Regional initiative will coordinate data sharing and epidemiology.
Cancer researchers from around Asia met in Nanjing, China, last month to hammer out plans for a regional network to coordinate epidemiology data and prevention.
The network would gather data from cancer registries in countries from the Philippines to Turkey ? an area that has two-thirds of the world's population and more than half of its 7.6 million cancer deaths each year, according to the World Health Organization. Most of these nations have registries, but the data are not always accurate or standardized, says Kazuo Tajima, director of the Aichi Cancer Centre Research Institute in Nagoya, Japan, who is one of the meeting's organizers. ?There is currently no way to compare notes,? he says.
The Asian Cancer Registry and Information Network, as it is being mooted, would establish the region's first hub ? probably in Japan ? to hold standardized data, which could then be used for epidemiological research, cancer risk assessment and prevention planning. It would offer some of the less-developed countries in the region a chance to catch up with modern diagnostic techniques and offer comparisons that might help figure out why, for example, incidence of liver cancer is so high in Mongolia.
The network would also offer an opportunity to tease out the role of Asian genes in the development of some cancers and the reaction to particular drugs. ?Most of the data used in cancer studies are from Westerners,? says Sumio Sugano, a genomics specialist at the University of Tokyo who attended the International Union against Cancer (UICC) symposium in Nanjing. ?This is a chance to use Asian data.?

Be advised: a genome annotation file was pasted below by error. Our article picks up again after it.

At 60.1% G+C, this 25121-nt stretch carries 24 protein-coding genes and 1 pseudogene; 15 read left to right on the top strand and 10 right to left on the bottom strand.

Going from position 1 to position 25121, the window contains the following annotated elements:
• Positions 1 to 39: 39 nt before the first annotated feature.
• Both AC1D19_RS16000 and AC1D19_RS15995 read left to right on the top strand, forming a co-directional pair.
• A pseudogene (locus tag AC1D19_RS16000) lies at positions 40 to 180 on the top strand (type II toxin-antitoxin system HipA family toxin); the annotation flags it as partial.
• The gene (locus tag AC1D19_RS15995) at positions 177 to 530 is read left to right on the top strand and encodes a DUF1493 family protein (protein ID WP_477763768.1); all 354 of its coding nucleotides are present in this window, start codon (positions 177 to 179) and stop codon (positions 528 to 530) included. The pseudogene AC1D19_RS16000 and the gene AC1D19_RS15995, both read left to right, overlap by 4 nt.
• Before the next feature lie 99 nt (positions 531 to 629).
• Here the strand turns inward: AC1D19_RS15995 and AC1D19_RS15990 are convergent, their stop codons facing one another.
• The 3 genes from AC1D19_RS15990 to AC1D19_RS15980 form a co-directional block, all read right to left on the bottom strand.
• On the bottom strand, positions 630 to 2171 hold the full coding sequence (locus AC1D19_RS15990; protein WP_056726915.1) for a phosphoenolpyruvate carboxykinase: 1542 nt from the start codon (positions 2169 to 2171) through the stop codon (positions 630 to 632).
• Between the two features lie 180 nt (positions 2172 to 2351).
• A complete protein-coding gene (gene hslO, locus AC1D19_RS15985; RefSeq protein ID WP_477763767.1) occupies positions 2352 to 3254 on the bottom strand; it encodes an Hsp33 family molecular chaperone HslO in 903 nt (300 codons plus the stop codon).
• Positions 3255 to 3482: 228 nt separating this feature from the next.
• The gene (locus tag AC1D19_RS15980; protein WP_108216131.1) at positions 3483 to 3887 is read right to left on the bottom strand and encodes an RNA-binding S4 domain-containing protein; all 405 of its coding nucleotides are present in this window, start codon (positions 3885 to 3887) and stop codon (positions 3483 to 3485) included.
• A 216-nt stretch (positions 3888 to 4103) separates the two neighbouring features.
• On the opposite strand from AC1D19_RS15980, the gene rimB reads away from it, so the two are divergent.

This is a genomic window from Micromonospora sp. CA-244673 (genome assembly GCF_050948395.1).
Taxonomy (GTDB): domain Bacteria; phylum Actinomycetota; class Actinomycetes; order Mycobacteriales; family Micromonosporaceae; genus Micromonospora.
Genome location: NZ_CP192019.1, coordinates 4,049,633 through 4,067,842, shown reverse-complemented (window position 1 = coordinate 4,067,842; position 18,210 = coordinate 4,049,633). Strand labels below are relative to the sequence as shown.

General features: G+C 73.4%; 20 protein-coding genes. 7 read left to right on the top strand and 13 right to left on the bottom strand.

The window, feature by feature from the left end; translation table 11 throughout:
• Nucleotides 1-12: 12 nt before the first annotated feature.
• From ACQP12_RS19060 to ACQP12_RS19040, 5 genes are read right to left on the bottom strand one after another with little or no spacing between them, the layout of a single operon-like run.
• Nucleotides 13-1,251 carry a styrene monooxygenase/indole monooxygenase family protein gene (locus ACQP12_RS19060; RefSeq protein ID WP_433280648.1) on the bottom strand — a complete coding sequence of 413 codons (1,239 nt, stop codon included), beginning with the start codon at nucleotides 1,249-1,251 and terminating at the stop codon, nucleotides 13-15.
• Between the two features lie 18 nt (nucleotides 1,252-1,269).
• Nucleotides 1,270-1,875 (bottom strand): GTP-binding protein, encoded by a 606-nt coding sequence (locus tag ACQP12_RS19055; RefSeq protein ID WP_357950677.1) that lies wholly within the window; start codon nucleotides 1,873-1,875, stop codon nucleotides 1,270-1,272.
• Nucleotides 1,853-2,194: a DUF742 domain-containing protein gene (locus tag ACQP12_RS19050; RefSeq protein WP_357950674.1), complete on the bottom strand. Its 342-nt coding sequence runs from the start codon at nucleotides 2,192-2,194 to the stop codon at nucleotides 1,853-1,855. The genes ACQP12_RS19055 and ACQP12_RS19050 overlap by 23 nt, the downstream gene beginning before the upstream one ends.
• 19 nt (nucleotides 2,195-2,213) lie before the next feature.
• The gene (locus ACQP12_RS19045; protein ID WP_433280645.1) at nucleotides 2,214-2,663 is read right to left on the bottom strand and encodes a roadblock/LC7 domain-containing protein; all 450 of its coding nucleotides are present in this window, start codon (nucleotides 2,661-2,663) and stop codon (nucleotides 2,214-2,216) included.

The organizers anticipate difficulties stemming from concerns over the privacy of data. ?We have to move one step at a time,? says Sugano. ?Building trust among researchers is the first step.? Organizers of the meeting hope that the network's activities can bridge some of the animosity present in the historicaly fractious region. The meeting was funded by Japan's Ministry of Health, Labour and Welfare, partly to celebrate the 35th anniversary of normalization of Sino?Japanese diplomatic relations. The next meeting will be in Manila in March.
Norie Kawahara, a research fellow at the Research Center for Advanced Science and Technology at the University of Tokyo, says the site location, Nanjing, where hundreds of thousands of Chinese were massacred by the Japanese military 70 years ago ? an event that is denied by some right-wing historians in Japan ? was a symbolic choice.
A few years ago, when Kawahara started pushing the idea of a Japan-led Asian network, she says people refused, thinking that it sounded like a return to the Greater East Asian Co-Prosperity Sphere, the euphemistic name that Japan gave to its colonizing activities in the region. She hopes that through such activities as the anti-smoking, anti-cancer campaign she ran in a parallel session at last month's meeting, targeted at Chinese and Japanese children, she can ?use science to rewrite history?.
Tajima is applying for £60 million (US$542,000) over 3 years to push Japan's role as a hub for the network in the future. ?But we won't need gigantic sums of money,? says Malcolm Moore, head of the UICC Asia regional office in Bangkok. ?What is needed is for people to get together and participate.?
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Cyranoski, D. Asia plans first cancer network. Nature 450, 772–773 (2007). https://doi.org/10.1038/450772c